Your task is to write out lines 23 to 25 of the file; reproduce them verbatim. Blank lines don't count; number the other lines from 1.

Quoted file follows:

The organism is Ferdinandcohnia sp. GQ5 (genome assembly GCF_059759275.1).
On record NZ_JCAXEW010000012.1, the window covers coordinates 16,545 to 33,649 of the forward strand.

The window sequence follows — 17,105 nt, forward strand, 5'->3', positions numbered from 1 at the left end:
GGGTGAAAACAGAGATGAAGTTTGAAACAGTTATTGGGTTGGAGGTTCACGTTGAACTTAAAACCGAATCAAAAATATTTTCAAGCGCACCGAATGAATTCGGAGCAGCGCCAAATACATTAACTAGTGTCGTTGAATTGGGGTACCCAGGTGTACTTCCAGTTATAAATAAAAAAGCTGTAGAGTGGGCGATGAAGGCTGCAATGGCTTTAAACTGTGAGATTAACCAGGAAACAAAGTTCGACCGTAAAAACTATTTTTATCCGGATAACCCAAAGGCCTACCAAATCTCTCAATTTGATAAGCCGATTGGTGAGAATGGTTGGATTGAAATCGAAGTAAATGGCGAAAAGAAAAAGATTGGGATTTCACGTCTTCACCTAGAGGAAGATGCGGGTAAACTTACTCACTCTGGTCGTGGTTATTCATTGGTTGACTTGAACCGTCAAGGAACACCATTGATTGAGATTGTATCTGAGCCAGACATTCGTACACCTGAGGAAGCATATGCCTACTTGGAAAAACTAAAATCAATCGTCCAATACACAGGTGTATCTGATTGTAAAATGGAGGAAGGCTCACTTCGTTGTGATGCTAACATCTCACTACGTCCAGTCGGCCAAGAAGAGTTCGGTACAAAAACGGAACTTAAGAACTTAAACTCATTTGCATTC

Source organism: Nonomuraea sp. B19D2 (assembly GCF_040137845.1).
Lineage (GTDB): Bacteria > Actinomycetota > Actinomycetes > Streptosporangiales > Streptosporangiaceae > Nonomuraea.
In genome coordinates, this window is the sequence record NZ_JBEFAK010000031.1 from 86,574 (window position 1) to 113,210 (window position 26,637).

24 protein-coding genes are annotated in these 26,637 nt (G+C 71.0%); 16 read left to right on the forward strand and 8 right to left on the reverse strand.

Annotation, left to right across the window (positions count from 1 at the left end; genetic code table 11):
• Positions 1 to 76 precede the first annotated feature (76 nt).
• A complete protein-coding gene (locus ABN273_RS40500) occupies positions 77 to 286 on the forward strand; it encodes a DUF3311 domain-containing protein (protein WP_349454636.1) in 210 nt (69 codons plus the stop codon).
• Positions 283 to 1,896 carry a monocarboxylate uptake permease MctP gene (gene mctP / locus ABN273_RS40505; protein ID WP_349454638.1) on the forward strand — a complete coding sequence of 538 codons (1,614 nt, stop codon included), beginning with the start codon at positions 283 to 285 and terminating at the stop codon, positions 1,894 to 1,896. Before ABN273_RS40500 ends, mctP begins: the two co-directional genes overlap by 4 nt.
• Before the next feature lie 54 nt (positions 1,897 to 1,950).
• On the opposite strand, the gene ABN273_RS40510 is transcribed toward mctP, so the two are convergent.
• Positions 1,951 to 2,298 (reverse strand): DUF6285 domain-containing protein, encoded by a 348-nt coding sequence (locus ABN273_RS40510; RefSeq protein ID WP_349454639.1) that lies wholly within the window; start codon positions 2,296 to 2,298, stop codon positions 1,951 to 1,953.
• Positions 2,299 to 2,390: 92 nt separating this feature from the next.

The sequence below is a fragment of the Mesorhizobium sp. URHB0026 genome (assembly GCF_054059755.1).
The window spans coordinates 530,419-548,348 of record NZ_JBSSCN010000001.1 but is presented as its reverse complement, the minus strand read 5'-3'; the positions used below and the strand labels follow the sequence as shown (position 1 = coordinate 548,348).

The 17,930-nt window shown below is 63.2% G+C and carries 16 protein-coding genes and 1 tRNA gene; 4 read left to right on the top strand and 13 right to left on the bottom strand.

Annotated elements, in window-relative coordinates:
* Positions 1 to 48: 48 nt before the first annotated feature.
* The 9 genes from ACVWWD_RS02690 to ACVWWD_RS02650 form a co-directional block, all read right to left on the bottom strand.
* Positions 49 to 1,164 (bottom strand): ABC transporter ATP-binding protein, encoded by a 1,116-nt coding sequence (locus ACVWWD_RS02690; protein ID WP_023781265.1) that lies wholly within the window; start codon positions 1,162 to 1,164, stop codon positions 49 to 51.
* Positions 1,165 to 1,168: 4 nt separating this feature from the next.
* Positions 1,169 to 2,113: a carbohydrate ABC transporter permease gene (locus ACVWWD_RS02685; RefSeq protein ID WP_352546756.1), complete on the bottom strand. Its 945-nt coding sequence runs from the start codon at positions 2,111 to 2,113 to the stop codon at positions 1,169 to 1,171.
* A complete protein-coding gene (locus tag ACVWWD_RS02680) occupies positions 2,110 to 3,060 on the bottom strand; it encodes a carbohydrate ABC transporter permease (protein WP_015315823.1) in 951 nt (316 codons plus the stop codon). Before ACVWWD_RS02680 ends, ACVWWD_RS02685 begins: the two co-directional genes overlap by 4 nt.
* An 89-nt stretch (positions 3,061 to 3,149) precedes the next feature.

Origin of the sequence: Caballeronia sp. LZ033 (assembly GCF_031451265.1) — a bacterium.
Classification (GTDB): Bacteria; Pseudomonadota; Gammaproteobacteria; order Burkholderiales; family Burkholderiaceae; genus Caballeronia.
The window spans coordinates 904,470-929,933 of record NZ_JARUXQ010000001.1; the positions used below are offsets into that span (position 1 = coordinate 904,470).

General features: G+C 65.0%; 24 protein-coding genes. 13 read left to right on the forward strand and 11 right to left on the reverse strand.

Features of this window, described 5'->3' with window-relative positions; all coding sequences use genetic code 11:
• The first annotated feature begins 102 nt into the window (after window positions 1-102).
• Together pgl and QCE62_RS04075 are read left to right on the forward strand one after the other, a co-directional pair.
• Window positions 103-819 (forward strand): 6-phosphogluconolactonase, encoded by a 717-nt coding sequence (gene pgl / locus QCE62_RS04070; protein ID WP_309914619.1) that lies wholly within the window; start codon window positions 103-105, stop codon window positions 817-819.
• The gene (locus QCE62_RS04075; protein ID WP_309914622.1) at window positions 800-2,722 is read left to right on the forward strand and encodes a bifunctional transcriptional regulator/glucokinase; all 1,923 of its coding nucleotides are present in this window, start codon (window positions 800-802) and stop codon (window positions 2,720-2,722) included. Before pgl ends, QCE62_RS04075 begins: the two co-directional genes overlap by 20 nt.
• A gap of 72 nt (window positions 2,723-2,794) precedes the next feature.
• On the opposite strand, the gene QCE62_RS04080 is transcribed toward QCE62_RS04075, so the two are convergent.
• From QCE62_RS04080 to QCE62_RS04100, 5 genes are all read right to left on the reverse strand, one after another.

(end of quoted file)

* Positions 49 to 1,164 (bottom strand): ABC transporter ATP-binding protein, encoded by a 1,116-nt coding sequence (locus ACVWWD_RS02690; protein ID WP_023781265.1) that lies wholly within the window; start codon positions 1,162 to 1,164, stop codon positions 49 to 51.
* Positions 1,165 to 1,168: 4 nt separating this feature from the next.
* Positions 1,169 to 2,113: a carbohydrate ABC transporter permease gene (locus ACVWWD_RS02685; RefSeq protein ID WP_352546756.1), complete on the bottom strand. Its 945-nt coding sequence runs from the start codon at positions 2,111 to 2,113 to the stop codon at positions 1,169 to 1,171.